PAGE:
Greek underworld god. Son of Zeus and Europa. Ruler of Crete who was succeeded as king by his brother Minos. After death he became one of the three judges of the dead in the underworld, along with Aiakos and Minos.

Greek mother of the gods. Daughter of Ouranos (heaven) and Gaia (earth). Consort of Kronos. Mother of Demeter, Hades, Hera, Hestia, Poseidon and Zeus. When Kronos swallowed his children, Rhea spirited Zeus away to a cave on the island of Crete, substituting a stone wrapped in swaddling cloths for the infant. Rhea was later equated with the Anatolian mother goddess Kybele.

(Sabazius, Sabos)
A Phrygian or Thracian god identified with Dionysos. Perhaps only an epithet of Dionysos. His worship was associated with that of Kybele and Attis, and his cult entered Greece proper in the 5th century BC.

Greek woodland gods or spirits. They had a human upper body and the lower body of a goat. They were generally depicted as having dishevelled hair with goat horns and ears, and with an erect penis (ithyphallic). In early Greek art they were portrayed as grotesque in appearance, but Praxiteles began a later tradition in which they were shown as being handsome. The Satyrs were closely associated with Dionysos, and were related to the Silenes (qv).

See Horae.

Greek goddess of the moon. Daughter of the Titans Hyperion and Theia. Sister of Helios (sun) and Eos (dawn). Mother of Pandia by Zeus, and of fifty daughters by Endymion. She rode across the sky in a chariot drawn by two white horses. Also a tutelary deity of magicians. Selene was sometimes identified with Artemis as a moon goddess. She became syncretized with Hekate in later Greek mythology. The Romans equated her with Luna.

Minor Greek goddess. She may have originated as a Phrygian or Thracian earth goddess. Daughter of Cadmus (Kadmos) and Harmonia. According to some traditions, she was the mother of Dionysos by Zeus. The story goes that the jealous Hera tricked her into asking Zeus to prove his divinity to her. When Zeus revealed himself to her in his divine form, Semele, then a mortal, was burned to death by the intensity of his appearance. Zeus later deified her and she took her place among the gods under the name of Thyone.

Greek earth-goddesses.

Greek woodland gods or spirits. Similar to the Satyrs (qv), except that they were sometimes said to be half horse, whereas the Satyrs were half goat. The Sileni tended to be depicted as lechers and drunkards, often bald-headed and pot-bellied.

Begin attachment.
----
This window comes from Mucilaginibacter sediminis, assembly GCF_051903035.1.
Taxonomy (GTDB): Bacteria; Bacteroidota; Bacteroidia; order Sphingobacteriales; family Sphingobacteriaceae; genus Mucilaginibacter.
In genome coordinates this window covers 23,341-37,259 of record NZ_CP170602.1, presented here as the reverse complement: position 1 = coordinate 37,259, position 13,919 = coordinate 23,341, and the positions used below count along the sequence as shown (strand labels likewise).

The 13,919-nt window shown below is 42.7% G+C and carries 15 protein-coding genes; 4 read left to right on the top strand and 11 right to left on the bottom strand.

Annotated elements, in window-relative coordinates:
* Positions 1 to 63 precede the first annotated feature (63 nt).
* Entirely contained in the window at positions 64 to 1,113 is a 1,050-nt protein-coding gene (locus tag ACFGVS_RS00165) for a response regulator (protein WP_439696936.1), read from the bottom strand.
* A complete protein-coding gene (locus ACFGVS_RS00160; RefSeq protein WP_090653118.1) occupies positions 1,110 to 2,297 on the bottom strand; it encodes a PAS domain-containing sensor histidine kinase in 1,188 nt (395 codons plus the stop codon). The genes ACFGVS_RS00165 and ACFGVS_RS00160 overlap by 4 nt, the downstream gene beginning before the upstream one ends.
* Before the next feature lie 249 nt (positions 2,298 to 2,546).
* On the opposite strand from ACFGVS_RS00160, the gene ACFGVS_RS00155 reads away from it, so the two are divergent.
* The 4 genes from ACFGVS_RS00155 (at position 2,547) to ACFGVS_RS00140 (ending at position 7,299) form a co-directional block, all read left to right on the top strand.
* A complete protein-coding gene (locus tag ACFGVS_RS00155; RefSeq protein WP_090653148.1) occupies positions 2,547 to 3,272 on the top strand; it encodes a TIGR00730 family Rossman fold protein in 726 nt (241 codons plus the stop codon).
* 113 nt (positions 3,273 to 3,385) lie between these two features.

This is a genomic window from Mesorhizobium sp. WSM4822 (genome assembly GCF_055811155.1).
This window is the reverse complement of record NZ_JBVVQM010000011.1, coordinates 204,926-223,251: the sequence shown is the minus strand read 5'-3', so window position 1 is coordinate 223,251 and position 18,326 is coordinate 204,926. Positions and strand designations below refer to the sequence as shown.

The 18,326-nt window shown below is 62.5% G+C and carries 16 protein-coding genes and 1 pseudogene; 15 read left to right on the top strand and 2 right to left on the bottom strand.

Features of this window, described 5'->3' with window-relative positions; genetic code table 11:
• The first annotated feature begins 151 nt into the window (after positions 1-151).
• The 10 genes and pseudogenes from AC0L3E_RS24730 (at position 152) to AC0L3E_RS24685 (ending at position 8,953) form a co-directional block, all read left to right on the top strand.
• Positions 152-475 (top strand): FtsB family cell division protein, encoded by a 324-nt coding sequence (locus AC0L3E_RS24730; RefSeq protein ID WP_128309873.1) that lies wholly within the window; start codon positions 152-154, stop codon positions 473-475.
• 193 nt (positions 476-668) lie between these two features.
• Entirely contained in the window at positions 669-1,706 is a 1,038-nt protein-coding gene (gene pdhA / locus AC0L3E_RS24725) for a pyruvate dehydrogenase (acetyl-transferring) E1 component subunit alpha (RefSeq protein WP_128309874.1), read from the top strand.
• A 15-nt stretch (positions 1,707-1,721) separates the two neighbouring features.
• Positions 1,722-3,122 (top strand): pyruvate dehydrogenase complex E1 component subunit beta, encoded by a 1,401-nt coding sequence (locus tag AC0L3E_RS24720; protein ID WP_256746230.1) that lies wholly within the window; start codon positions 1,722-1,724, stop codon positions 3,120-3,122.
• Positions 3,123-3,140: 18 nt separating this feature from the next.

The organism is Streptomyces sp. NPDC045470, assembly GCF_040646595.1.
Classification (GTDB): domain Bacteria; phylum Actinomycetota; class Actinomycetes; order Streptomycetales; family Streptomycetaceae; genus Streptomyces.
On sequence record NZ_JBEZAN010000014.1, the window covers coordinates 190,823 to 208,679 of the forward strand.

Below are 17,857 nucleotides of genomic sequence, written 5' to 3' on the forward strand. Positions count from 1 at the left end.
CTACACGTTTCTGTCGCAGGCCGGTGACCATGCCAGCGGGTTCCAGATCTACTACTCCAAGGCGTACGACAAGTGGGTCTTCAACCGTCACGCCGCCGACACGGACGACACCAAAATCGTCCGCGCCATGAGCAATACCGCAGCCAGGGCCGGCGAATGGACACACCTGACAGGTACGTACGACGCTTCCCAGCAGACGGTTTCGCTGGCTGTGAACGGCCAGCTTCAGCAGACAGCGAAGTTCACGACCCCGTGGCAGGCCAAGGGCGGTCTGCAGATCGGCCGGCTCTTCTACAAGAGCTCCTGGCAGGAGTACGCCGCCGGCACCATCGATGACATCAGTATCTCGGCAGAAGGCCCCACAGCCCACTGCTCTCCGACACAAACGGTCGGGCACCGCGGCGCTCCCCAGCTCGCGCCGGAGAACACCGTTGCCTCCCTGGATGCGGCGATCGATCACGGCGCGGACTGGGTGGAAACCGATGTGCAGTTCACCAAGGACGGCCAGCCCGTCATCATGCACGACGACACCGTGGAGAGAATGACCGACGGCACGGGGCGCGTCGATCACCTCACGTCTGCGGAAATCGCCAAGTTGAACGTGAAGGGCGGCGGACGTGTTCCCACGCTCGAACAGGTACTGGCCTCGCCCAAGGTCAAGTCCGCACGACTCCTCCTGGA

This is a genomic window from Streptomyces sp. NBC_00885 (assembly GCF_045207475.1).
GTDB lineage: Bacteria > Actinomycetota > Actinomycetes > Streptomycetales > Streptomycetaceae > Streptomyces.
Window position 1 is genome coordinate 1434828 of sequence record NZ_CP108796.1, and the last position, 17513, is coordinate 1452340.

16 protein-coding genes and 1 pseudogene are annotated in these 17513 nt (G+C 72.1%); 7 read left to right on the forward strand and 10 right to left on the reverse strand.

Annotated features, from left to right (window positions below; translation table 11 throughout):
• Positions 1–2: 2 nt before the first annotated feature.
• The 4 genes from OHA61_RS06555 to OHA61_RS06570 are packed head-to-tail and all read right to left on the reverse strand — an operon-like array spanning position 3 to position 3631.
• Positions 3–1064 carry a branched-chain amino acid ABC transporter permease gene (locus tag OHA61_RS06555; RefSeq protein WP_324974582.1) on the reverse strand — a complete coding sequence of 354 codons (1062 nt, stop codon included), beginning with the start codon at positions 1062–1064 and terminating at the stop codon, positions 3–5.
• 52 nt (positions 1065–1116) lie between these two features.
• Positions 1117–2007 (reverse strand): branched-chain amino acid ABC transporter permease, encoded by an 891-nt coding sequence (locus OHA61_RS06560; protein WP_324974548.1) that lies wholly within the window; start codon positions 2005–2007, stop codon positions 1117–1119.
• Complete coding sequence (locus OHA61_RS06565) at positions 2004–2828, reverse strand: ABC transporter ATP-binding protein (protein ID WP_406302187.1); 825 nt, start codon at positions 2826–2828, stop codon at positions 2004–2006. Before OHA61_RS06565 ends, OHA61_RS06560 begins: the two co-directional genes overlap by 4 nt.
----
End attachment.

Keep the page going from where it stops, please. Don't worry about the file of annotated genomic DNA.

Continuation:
Minor Greek woodland god. Son of Hermes and Gaia, or of Pan. King of Nysa, and the teacher of Dionysos. One of the Sileni, half-man and either half-horse or half-goat. He was a talented musician.

Hybrid creatures in Greek mythology who were half bird and half woman. In Homer, there were two Sirens on an island in the western Mediterranean. Their number later increased to three or more. The names most commonly given are Parthenope, Ligeia and Leucosia. They were said to be the daughters either of the sea god Phorkys or of the river god Acheloos. They were depicted in Greek art either as birds with the heads of women, or as winged women with bird legs. They were known for luring sailors to their island with their bewitching song, where their victims starved to death. Odysseus managed to escape them by having his men stop up their ears and tie him to the mast of his boat. When the Argonauts had to pass them, Orpheus sang a song that was even more enchanting than theirs, so that the sailors paid no attention to them.

One of the Greek Gorgons. Daughter of Phorkys and Ceto. Her sisters were the Graii and her fellow Gorgons, Medusa and Euryale.

"Hateful". Greek goddess of the underworld river of the same name. According to Hesiod, she is the daughter of Okeanos and Tethys. Mother of Nike, Bia, Kratos and Zelos by the Titan Hyperion. When the gods swore their most solemn oaths, they drank water drawn from the Styx.

An Arcadian nymph or Hamadryad who turned herself into a reed to escape the advances of Pan (qv).

One of the Erinyes, the Greek avenging goddesses. Daughter of Gaia, impregnated with the blood of the castrated Ouranos. Her sisters and fellow Erinyes were Megaira and Alekto.

Greek Muse of dancing. Daughter of Zeus and Mnemosyne. She was depicted with a lyre. According to some traditions, she was also the mother of the Sirens by the river god Acheloos.

Greek demi-goddess of the sea. One of the Titans. Daughter of Ouranos (heaven) and Gaia (earth). Consort of Okeanos. Mother of the Okeanides.

Greek Muse of comedy. Daughter of Zeus and Mnemosyne. Hesiod also made her one of the three Charites (Graces), although this may have been a separate individual. As the Muse of comedy, her attributes were the comic mask and a shepherd's staff.

One of the Athenian Horai (Seasons). Thallo was associated with the spring. Daughter of Zeus and Themis. Her sister was Karpo (autumn).

Greek god of death. More usually Thanatos was merely the abstract principle of death. According to Hesiod, he was the son of Nyx (night) and had no father. Twin brother of Hypnos (sleep).

(Thea, Euryphaessa)
Minor Greek goddess. One of the Titans. Daughter of Ouranos (heaven) and Gaia (earth). Consort of her brother Hyperion. Mother of Helios (sun), Eos (dawn) and Selene (moon).